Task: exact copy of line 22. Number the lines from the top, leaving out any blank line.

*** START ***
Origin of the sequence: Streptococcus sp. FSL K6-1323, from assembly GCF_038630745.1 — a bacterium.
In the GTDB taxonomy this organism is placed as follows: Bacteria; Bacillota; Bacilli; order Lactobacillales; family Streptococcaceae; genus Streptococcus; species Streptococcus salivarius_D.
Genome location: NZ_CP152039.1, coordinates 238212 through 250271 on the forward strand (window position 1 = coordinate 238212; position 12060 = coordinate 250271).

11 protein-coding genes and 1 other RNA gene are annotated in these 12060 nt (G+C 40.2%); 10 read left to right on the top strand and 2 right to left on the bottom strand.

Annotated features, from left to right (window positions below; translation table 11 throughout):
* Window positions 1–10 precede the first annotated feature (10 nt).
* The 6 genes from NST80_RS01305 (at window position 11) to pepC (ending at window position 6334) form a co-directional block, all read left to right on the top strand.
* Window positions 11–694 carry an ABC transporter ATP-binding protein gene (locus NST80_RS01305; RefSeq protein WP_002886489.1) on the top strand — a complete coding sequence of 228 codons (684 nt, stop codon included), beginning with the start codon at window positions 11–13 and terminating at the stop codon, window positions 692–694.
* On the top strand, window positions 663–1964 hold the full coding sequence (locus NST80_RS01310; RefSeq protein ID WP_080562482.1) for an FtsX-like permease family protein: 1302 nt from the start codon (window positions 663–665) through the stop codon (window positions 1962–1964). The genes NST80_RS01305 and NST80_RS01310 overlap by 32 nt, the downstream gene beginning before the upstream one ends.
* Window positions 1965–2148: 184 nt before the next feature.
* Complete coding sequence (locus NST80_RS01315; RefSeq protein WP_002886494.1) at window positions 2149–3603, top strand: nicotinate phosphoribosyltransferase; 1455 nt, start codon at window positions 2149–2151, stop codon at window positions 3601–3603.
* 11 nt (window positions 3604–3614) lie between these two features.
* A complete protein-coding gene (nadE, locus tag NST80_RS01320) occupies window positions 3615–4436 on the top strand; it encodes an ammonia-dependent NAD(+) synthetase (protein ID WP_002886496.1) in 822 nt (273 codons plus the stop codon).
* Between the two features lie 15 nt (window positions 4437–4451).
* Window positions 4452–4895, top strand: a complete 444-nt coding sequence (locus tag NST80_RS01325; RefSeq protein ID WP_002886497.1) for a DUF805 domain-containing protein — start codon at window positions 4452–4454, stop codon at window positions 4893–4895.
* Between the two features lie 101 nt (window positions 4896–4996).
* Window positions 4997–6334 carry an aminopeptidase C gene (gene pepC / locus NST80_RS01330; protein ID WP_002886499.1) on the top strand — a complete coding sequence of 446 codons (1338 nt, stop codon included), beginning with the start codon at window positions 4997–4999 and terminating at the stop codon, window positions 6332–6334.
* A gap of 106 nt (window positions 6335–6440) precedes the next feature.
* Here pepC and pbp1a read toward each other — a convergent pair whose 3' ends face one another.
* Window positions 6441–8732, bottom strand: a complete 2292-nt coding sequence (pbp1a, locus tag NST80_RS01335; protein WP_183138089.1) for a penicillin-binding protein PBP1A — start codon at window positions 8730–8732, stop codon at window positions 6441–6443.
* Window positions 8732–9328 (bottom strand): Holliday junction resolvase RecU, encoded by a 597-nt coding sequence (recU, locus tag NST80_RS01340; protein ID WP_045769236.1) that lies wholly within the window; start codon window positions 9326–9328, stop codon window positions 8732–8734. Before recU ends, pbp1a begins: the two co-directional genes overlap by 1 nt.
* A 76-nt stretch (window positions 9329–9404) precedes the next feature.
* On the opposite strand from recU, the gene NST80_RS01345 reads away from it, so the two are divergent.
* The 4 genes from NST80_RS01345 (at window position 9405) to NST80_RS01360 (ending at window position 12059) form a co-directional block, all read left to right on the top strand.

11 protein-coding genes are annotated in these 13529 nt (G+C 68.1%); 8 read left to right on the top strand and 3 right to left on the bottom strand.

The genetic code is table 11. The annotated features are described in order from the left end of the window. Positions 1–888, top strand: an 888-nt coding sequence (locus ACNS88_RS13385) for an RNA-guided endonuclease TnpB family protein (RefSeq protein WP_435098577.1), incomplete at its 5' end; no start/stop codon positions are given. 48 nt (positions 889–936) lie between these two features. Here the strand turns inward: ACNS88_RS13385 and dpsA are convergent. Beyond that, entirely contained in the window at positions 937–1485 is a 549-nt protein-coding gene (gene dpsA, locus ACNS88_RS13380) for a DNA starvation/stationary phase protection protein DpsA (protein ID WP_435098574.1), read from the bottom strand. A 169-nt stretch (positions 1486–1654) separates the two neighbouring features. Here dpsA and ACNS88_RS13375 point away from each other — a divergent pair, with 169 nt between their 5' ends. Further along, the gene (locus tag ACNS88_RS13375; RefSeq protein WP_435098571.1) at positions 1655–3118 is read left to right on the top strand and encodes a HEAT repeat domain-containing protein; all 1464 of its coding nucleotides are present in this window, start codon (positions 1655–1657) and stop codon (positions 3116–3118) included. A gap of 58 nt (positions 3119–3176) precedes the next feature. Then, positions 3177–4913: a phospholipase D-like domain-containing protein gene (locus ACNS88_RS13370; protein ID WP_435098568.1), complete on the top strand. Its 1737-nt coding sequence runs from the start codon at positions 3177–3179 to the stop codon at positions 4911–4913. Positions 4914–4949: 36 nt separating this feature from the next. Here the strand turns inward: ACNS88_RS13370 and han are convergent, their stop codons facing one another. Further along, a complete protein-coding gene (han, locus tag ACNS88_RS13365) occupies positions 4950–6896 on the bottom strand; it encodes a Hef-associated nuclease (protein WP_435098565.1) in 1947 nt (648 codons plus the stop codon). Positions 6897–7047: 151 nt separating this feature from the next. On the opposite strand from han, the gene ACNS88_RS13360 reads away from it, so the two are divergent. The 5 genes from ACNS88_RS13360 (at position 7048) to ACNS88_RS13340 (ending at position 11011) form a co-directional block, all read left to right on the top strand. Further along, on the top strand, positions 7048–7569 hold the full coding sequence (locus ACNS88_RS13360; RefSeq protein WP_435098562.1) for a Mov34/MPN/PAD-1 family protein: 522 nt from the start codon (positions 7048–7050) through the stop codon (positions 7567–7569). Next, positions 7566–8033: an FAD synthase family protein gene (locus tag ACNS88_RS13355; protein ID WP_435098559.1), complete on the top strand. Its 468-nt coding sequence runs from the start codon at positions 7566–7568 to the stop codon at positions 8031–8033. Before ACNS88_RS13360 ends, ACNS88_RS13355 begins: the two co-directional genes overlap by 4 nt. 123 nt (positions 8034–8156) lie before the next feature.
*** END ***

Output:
* A 76-nt stretch (window positions 9329–9404) precedes the next feature.